“If you ever plan to motor West, travel my way, take the highway that’s the best,” Nat King Cole crooned in 1946. Route 66 was the first highway to connect the Midwest to the West Coast, and it still symbolizes the spirit of American independence. Though it’s not the longest or oldest public highway in the country, it is the most romanticized, and when it was decommissioned in 1985 many felt that a bit of American optimism was lost. But several of the eight states that boast a piece of old Route 66 are working to recapture the glory days of motor travel. Of them all, Oklahoma may be doing it best.
According to LegendsOfAmerica.com, Oklahoma was the birth place of Route 66, the brainchild of Cyrus Avery. He hatched the idea to link two of America’s most powerful cities, Los Angeles and Chicago, with a continuous ribbon of pavement. Taking a trip across Oklahoma’s revitalized portion of Route 66 is like visiting another era, a time when cars were big and gas was cheap. So wax up your iron beast and treat it to some road-worthy tires—it’s time to get your kicks.
Claremore – The Will Rogers Memorial
Photo by K.Muncie via Flickr
A stop to honor one of America’s most beloved figures is only fitting when you’re touring Route 66; one of the many nicknames for the highway was the “Will Rogers Highway.” The memorial includes a museum and theaters where visitors can watch clips of Rogers from his vaudeville days.
While you’re in Claremore, take a tour of Belvidere Mansion, one of four allegedly haunted attractions in the area. This one is a beautifully restored Gothic mansion, where people claim to have seen the ghosts of the original home owner (who died during construction) and his wife.
Claremore Area – Totem Pole Park
Photo by Dustin M. Ramsey via Wikimedia Commons
Just 10 miles north of Claremore off Route 66 stands a once-in-a-lifetime sight: the world’s largest totem pole. At 90 feet tall, this monolith was conceived and built by Oklahoma legend Nathan Edward Galloway and is listed on the National Register of Historic Places.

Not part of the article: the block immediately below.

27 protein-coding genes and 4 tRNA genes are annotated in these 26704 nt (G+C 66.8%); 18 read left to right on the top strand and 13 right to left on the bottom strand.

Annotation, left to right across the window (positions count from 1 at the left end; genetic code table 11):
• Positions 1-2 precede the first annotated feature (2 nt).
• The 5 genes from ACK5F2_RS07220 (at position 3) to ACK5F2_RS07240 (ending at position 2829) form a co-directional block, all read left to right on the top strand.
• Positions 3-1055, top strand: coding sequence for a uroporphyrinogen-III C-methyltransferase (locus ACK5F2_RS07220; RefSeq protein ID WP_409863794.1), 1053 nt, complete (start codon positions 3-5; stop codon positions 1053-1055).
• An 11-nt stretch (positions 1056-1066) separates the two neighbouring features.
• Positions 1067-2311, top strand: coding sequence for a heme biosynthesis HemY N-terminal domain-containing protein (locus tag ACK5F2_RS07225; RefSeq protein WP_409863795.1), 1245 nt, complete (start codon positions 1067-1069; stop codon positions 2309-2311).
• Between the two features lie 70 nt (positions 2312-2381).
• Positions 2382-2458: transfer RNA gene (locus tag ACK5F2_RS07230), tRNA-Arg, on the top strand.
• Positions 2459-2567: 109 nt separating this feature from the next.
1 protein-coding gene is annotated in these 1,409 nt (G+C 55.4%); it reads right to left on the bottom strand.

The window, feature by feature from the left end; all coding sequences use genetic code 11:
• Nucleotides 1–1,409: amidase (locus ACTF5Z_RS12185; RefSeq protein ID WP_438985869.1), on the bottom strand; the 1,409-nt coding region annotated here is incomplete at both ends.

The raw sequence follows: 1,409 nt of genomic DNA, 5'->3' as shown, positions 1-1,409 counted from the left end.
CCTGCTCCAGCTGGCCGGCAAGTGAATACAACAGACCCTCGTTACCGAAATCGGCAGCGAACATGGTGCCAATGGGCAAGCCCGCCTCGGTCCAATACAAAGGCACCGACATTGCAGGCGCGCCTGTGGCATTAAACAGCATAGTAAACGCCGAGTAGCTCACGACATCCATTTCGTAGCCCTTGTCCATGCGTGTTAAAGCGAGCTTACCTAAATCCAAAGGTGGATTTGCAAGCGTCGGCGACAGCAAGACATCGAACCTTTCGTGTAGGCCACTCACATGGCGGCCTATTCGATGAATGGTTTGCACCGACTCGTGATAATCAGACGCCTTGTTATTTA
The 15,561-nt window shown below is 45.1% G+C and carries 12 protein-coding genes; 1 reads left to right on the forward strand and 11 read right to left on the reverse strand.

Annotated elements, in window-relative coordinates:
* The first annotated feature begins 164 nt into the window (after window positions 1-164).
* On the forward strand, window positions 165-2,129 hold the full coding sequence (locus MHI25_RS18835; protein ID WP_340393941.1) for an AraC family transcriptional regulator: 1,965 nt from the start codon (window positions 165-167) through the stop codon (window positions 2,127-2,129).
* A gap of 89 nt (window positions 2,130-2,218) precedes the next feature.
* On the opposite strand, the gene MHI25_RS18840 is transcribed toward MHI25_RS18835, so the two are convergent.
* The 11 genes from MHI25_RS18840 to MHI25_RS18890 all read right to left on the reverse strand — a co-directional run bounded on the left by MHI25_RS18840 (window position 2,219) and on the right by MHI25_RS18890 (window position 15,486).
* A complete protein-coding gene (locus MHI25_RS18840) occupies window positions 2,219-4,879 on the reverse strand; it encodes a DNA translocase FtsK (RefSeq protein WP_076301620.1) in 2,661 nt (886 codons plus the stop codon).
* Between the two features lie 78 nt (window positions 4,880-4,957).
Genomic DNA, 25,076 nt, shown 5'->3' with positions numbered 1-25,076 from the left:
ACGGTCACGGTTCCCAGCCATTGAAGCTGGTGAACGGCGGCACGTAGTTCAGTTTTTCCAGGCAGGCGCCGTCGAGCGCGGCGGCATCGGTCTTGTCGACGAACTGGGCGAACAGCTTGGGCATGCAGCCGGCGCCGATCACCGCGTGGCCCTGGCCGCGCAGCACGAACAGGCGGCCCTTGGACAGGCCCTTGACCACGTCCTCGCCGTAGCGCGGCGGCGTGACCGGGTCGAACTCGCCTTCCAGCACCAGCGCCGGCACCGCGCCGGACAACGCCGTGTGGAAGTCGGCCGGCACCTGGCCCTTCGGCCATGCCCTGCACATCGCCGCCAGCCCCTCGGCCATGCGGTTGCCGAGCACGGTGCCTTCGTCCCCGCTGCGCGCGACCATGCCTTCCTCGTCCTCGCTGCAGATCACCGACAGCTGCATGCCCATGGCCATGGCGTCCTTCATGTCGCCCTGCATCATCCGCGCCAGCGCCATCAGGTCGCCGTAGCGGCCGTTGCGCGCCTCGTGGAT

Afton – The Buffalo Ranch Travel Center
Photo by KellyK via Flickr
If you’re a fan of nostalgia, this may be the best photo op you’ll get. Gas up and buy some road snacks at the travel center, and be on the lookout for a roaming buffalo or two. Take a tour of the vintage architecture; you’ll find 20s’-era gas stations, old businesses and buildings. The crown jewel in this Americana tour is the Rest Haven Motel, where it’s easy to imagine a tired traveler stopping for the night.
Oklahoma City – Big City Fun
Photo by Soonerfever via Wikimedia Commons
It’s not all ghost towns and open prairie along Route 66. You can find fine dining, first-class accommodations and cultural events in Oklahoma City. The Diamond Ballroom is a famous-with-the-locals music venue, where you can hear everything from rock to honky tonk with plenty of room for dancing. If visual arts are more to your liking, make a stop at the historic Paseo Arts District or take a group tour of Blue Sage Studios, a glass-blowing studio where you can even take a lesson in the ancient art.
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